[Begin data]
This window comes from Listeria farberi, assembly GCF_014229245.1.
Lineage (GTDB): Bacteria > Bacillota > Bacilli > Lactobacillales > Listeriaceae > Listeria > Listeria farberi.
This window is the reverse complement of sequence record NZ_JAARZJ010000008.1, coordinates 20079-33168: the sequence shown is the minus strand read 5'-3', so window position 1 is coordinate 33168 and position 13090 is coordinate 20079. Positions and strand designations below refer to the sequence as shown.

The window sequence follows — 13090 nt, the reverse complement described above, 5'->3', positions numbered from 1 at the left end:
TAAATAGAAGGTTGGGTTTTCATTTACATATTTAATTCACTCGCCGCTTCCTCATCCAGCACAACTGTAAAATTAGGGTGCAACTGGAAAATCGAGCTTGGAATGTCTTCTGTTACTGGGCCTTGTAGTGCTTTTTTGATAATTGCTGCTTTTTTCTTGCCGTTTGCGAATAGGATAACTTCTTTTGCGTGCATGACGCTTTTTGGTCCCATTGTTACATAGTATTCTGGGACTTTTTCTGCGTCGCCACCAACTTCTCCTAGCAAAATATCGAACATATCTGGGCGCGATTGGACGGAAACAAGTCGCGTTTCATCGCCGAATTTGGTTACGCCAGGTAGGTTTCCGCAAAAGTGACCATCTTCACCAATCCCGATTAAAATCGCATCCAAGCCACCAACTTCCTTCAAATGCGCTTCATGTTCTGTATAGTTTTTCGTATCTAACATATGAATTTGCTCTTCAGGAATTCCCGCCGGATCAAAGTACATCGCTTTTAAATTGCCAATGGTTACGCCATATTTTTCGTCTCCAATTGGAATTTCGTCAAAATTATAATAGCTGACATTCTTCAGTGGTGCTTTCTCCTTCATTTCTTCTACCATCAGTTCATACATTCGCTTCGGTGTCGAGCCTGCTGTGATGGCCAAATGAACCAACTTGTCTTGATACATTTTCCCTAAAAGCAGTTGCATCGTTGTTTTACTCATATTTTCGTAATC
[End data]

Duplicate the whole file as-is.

This window comes from Listeria farberi, assembly GCF_014229245.1.
Lineage (GTDB): Bacteria > Bacillota > Bacilli > Lactobacillales > Listeriaceae > Listeria > Listeria farberi.
This window is the reverse complement of sequence record NZ_JAARZJ010000008.1, coordinates 20079-33168: the sequence shown is the minus strand read 5'-3', so window position 1 is coordinate 33168 and position 13090 is coordinate 20079. Positions and strand designations below refer to the sequence as shown.

The window sequence follows — 13090 nt, the reverse complement described above, 5'->3', positions numbered from 1 at the left end:
TAAATAGAAGGTTGGGTTTTCATTTACATATTTAATTCACTCGCCGCTTCCTCATCCAGCACAACTGTAAAATTAGGGTGCAACTGGAAAATCGAGCTTGGAATGTCTTCTGTTACTGGGCCTTGTAGTGCTTTTTTGATAATTGCTGCTTTTTTCTTGCCGTTTGCGAATAGGATAACTTCTTTTGCGTGCATGACGCTTTTTGGTCCCATTGTTACATAGTATTCTGGGACTTTTTCTGCGTCGCCACCAACTTCTCCTAGCAAAATATCGAACATATCTGGGCGCGATTGGACGGAAACAAGTCGCGTTTCATCGCCGAATTTGGTTACGCCAGGTAGGTTTCCGCAAAAGTGACCATCTTCACCAATCCCGATTAAAATCGCATCCAAGCCACCAACTTCCTTCAAATGCGCTTCATGTTCTGTATAGTTTTTCGTATCTAACATATGAATTTGCTCTTCAGGAATTCCCGCCGGATCAAAGTACATCGCTTTTAAATTGCCAATGGTTACGCCATATTTTTCGTCTCCAATTGGAATTTCGTCAAAATTATAATAGCTGACATTCTTCAGTGGTGCTTTCTCCTTCATTTCTTCTACCATCAGTTCATACATTCGCTTCGGTGTCGAGCCTGCTGTGATGGCCAAATGAACCAACTTGTCTTGATACATTTTCCCTAAAAGCAGTTGCATCGTTGTTTTACTCATATTTTCGTAATC